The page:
Later that day, however, Judge O'Kelley signed a stay of execution when Mr. Potts authorized other attorneys to renew his appeals.
    • 1988 August 20, Jennie McKnight, “'Free Sharon Kowalski Day' Events Draw National Attention”, in Gay Community News, volume 16, number 6, page 10:
      Just before the deadline Donald Kowalski's attorney, Jack Fena, was able to obtain a stay in order to give him time to file a motion to overturn the testing order.
    • 2014 January 21, Matthew Goldstein, “Apple Wins Temporary Stay on Court Monitor”, in New York Times[13]:
      An appellate judge temporarily stayed the monitor’s work until a three-judge federal appeals panel can decide whether the stay should be kept in place longer while Apple undertakes a full challenge to the appointment of a monitor.
  3. (archaic) A stop; a halt; a break or cessation of action, motion, or progress.
    stand at a stay
  4. A fixed state; fixedness; stability; permanence.
  5. (nautical) A station or fixed anchorage for vessels.
  6. Restraint of passion; prudence; moderation; caution; steadiness; sobriety.
  7. (obsolete) Hindrance; let; check.
Derived terms
edit
Translations
edit

References

edit
  1. ^ Whitney, Century Dictionary and Encyclopedia, stay.

Etymology 2

edit

From Middle English stay, from Old French estaye, estaie (a prop, a stay), from Middle Dutch staeye (a prop, stay), a contracted form of staede, stade ("a prop, stay, help, aid"; compare Middle Dutch staeyen, staeden (to make firm, stay, support, hold still, stabilise)), from Old Dutch *stad (a site, place, location, standing), from Proto-Germanic *stadiz (a standing, place), from Proto-Indo-European *steh₂- (to stand). See above.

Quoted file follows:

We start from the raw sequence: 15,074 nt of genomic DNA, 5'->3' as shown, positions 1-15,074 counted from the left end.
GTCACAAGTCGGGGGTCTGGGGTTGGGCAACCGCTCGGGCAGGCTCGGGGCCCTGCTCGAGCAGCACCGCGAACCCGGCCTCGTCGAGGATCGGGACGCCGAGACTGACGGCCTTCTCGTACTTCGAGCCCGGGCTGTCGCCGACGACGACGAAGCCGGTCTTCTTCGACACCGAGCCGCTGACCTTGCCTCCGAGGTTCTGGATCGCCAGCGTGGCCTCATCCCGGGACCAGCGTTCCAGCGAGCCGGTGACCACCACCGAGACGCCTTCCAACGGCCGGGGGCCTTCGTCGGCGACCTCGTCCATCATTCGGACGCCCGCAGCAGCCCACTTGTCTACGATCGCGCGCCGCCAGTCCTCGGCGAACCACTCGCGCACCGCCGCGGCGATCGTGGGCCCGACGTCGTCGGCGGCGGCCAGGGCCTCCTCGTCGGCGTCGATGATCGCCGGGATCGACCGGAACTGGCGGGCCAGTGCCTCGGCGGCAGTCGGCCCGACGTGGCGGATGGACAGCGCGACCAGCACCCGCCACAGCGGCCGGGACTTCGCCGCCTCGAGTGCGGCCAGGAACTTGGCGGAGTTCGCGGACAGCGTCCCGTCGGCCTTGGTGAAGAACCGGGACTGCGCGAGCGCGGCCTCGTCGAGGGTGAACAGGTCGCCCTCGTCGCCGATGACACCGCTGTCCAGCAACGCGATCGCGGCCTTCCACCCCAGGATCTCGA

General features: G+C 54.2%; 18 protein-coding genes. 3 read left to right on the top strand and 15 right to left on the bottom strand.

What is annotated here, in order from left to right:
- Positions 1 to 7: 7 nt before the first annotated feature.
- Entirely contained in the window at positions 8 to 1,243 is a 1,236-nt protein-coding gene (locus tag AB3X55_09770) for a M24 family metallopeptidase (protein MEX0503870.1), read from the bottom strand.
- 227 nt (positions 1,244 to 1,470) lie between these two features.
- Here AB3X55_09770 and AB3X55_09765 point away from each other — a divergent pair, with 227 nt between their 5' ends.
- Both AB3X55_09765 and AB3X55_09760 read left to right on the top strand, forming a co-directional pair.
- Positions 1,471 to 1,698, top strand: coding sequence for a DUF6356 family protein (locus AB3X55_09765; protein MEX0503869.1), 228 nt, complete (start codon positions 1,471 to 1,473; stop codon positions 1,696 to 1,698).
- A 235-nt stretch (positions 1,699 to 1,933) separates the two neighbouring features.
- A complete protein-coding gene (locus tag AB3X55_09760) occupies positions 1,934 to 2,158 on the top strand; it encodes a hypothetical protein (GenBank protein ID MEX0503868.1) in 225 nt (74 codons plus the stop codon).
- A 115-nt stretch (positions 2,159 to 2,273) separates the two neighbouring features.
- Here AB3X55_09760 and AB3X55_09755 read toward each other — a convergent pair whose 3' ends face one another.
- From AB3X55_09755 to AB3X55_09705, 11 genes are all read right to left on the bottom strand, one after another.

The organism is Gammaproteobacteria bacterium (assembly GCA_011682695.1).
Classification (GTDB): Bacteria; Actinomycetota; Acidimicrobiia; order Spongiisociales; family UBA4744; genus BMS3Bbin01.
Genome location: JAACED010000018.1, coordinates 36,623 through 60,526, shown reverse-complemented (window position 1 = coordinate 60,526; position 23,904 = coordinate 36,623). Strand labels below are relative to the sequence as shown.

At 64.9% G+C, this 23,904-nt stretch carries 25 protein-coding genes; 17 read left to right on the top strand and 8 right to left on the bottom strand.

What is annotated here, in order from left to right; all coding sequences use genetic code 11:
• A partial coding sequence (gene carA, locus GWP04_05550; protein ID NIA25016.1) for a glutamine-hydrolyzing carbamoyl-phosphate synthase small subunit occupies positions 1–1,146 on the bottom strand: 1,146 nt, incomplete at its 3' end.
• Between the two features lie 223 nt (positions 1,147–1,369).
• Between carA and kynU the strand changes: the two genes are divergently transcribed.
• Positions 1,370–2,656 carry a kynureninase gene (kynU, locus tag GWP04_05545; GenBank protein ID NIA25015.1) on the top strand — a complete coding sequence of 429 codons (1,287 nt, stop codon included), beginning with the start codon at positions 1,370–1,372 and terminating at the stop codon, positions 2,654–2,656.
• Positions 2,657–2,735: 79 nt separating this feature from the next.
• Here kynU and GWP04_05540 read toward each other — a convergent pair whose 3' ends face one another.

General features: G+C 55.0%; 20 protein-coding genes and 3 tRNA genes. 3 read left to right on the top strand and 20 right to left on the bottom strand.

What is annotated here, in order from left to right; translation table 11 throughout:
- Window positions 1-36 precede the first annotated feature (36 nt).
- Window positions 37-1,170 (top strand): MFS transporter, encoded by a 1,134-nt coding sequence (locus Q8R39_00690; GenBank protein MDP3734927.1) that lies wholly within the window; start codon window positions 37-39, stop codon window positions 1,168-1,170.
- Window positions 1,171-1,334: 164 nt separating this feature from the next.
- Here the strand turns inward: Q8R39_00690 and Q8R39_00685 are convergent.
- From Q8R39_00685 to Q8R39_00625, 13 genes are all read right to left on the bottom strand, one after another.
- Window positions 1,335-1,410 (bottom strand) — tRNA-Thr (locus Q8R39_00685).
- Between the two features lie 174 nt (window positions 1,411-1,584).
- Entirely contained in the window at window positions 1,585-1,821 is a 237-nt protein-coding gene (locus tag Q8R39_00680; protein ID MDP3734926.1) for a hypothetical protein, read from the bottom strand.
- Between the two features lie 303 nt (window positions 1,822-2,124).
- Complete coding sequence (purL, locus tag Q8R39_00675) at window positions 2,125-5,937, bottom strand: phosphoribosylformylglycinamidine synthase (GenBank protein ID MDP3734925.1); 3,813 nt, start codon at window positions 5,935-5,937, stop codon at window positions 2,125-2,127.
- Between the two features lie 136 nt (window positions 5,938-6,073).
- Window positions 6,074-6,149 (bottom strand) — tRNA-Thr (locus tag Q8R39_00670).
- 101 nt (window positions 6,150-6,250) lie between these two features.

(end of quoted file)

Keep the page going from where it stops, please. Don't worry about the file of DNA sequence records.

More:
Noun

edit

stay (plural stays)

  1. A prop; a support.
    • 1667, John Milton, “Book IX”, in Paradise Lost. [], London: [] [Samuel Simmons], and are to be sold by Peter Parker []; [a]nd by Robert Boulter []; [a]nd Matthias Walker, [], →OCLC; republished as Paradise Lost in Ten Books: [], London: Basil Montagu Pickering [], 1873, →OCLC:
      My onely strength and stay.
    • 1705, J[oseph] Addison, Remarks on Several Parts of Italy, &c. in the Years 1701, 1702, 1703, London: [] Jacob Tonson, [], →OCLC:
      The trees themselves serve, at the same time, as so many stays for their Vines
    • April 27, 1823, Samuel Taylor Coleridge, Table Talk
      Lord Liverpool is the single stay of this ministry.
    • 1831, Peter Leicester, Arthur of Britanny, page 18:
      Even when the deceptive mask was torn away, and the broken-hearted parent, beholding the accursed fact, that his darling son, the fancied stay of his declining age, was enlisted against him in his brother's horrible revolt, cursed them both and died, not even then did one compunctuous visiting touch his callous heart.
  2. A piece of stiff material, such as plastic or whalebone, used to stiffen a piece of clothing.
    Where are the stays for my collar?
  3. (in the plural) A corset.
    • 1859, Wilkie Collins, The Woman in White[14]:
      Her figure was tall, yet not too tall; comely and well-developed, yet not fat; her head set on her shoulders with an easy, pliant firmness; her waist, perfection in the eyes of a man, for it occupied its natural place, it filled out its natural circle, it was visibly and delightfully undeformed by stays.